6 Electrical Issues Uncovered in Building Inspections
26 May, 2016 | 213 views
The electrical system is among the most important in any home, and also one of the most dangerous. Electrical problems can be both costly and potentially destructive, and they’re not always apparent at a glance. Prospective buyers considering the purchase of a property or homeowners who are preparing to put their properties on the market can mitigate much of the risk posed by a potentially faulty electrical system by obtaining a thorough building inspection report.
While it’s wise for both buyers and sellers to engage a professional building inspector, it’s also important to know a bit about the most commonly discovered electrical issues in order to have a more thorough understanding of your building inspection report. With this knowledge, you’ll also be able to determine the best methods of addressing any found issues and make necessary adjustments.
- Unsheathed Permanent Wiring – It’s important for all permanent wiring to be covered with conduit. Temporary extension cords are also not to be used for permanent power and can be particularly problematic in exterior applications.
- Warning Signs in the Power Box – One of the most common areas where professional building inspectors find and report electrical issues is the power box. During an evaluation, a professional building inspector will look for telltale signs of trouble like melted, exposed or burned wires. It’s clearly best for all situations that the power box be easily accessible.
- Exposed Wires – Often found in unfinished expansions, attics and basement areas, exposed wires pose a variety of hazards and are a common issue. In order to be safe, all wires need to be protected by a junction box, as well as properly spliced and attached to structural features, in order to prevent damage or tripping hazards.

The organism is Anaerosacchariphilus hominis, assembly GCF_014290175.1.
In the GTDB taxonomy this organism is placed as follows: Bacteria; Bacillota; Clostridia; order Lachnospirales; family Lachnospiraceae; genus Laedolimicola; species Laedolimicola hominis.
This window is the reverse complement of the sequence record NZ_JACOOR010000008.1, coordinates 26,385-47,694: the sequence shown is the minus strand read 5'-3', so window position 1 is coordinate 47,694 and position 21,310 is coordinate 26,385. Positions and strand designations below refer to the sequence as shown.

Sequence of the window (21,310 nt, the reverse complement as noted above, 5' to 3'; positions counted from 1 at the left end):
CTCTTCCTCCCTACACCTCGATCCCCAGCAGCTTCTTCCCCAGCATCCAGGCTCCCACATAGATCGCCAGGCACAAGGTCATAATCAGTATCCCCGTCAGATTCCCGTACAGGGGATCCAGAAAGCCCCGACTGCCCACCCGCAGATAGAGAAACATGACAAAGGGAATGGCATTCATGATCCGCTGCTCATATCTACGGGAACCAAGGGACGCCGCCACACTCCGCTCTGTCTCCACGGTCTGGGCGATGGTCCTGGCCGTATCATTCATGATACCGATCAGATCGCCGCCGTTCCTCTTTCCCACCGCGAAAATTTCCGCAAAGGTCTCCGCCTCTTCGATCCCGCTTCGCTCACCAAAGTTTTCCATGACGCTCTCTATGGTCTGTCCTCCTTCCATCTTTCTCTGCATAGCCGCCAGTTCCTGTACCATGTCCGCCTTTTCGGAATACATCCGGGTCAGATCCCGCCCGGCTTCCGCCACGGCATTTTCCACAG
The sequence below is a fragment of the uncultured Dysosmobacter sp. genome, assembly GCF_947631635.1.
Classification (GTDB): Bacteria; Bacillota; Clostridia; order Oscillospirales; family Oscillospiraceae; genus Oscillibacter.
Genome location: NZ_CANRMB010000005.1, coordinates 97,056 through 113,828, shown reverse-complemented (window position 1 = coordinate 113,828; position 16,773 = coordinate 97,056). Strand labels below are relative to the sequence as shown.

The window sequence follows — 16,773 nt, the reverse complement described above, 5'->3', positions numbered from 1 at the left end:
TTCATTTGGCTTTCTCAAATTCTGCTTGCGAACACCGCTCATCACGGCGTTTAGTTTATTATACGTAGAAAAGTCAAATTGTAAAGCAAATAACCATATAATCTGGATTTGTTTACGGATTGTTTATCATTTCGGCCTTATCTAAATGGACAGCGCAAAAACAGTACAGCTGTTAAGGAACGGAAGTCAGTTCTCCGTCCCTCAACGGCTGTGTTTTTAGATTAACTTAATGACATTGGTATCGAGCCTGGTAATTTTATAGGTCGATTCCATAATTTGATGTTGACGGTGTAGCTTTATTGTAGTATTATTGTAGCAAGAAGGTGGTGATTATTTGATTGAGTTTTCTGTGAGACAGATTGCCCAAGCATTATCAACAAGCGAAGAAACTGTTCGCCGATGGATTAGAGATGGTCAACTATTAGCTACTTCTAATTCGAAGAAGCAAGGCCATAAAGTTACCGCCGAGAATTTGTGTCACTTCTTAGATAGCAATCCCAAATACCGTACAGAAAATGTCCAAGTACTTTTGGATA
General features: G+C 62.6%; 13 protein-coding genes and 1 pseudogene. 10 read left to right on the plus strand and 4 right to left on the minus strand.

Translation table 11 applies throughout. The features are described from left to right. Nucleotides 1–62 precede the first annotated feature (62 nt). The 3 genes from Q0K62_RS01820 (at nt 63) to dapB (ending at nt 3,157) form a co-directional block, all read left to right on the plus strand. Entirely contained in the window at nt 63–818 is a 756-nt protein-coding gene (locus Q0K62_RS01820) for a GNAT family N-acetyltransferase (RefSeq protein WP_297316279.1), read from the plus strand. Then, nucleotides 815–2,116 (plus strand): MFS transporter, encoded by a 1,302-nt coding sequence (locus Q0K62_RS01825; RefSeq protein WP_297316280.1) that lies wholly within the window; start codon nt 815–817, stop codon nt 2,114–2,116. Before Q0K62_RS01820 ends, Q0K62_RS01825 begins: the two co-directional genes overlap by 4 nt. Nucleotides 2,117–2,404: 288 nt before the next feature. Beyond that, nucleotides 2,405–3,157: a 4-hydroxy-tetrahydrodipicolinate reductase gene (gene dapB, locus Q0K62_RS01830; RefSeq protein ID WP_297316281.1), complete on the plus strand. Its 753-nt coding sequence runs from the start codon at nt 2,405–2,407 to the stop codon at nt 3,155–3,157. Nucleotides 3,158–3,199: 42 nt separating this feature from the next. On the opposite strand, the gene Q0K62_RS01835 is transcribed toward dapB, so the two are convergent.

- Insufficient Electrical Service – While this issue is usually found most often in older homes, it’s not uncommon for a building inspector to determine that the existing capabilities of an electrical system are insufficient for typical household use. If lights dim when high-drain appliances are used, if fuses frequently blow or circuit breakers are often tripped, it can be a sign that the electrical demand is greater than the current system can provide.
- Outdated Wiring Systems – Almost exclusively found in older homes, outdated wiring systems can present a very real fire hazard. Due to the relatively high risk, professional building inspectors will take note of these outmoded power delivery systems.
- Do-It-Yourself Wiring – There are many home improvement projects homeowners can safely complete on their own, without incurring the expense of hiring professionals when they’re ready to upgrade their properties. Electrical wiring, however, does not fall into this category. One of the most common sources of electrical system related entries on building inspection reports are the reversed polarity, hanging wires and inadequately sized wiring which commonly accompany a DIY wiring job that doesn’t meet National Construction Code.
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